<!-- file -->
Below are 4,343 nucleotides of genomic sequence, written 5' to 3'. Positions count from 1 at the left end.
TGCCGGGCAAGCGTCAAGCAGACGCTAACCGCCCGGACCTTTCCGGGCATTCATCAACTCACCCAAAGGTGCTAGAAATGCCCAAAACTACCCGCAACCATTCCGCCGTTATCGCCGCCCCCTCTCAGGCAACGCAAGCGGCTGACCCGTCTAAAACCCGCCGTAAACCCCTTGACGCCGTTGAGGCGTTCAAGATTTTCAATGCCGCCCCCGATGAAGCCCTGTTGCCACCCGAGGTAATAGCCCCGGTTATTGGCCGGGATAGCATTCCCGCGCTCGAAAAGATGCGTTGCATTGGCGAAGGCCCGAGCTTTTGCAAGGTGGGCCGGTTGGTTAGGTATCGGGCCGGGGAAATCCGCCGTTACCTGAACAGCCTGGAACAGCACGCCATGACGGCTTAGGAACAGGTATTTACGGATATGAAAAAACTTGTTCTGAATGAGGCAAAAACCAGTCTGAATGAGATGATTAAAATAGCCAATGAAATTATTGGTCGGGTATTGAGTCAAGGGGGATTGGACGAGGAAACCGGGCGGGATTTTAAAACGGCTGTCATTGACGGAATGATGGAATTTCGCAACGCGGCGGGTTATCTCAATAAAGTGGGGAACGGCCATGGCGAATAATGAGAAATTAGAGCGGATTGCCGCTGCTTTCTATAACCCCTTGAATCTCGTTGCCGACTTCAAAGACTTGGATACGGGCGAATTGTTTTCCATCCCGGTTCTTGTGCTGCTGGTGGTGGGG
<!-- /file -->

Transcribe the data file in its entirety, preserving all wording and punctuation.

Below are 4,343 nucleotides of genomic sequence, written 5' to 3'. Positions count from 1 at the left end.
TGCCGGGCAAGCGTCAAGCAGACGCTAACCGCCCGGACCTTTCCGGGCATTCATCAACTCACCCAAAGGTGCTAGAAATGCCCAAAACTACCCGCAACCATTCCGCCGTTATCGCCGCCCCCTCTCAGGCAACGCAAGCGGCTGACCCGTCTAAAACCCGCCGTAAACCCCTTGACGCCGTTGAGGCGTTCAAGATTTTCAATGCCGCCCCCGATGAAGCCCTGTTGCCACCCGAGGTAATAGCCCCGGTTATTGGCCGGGATAGCATTCCCGCGCTCGAAAAGATGCGTTGCATTGGCGAAGGCCCGAGCTTTTGCAAGGTGGGCCGGTTGGTTAGGTATCGGGCCGGGGAAATCCGCCGTTACCTGAACAGCCTGGAACAGCACGCCATGACGGCTTAGGAACAGGTATTTACGGATATGAAAAAACTTGTTCTGAATGAGGCAAAAACCAGTCTGAATGAGATGATTAAAATAGCCAATGAAATTATTGGTCGGGTATTGAGTCAAGGGGGATTGGACGAGGAAACCGGGCGGGATTTTAAAACGGCTGTCATTGACGGAATGATGGAATTTCGCAACGCGGCGGGTTATCTCAATAAAGTGGGGAACGGCCATGGCGAATAATGAGAAATTAGAGCGGATTGCCGCTGCTTTCTATAACCCCTTGAATCTCGTTGCCGACTTCAAAGACTTGGATACGGGCGAATTGTTTTCCATCCCGGTTCTTGTGCTGCTGGTGGTGGGG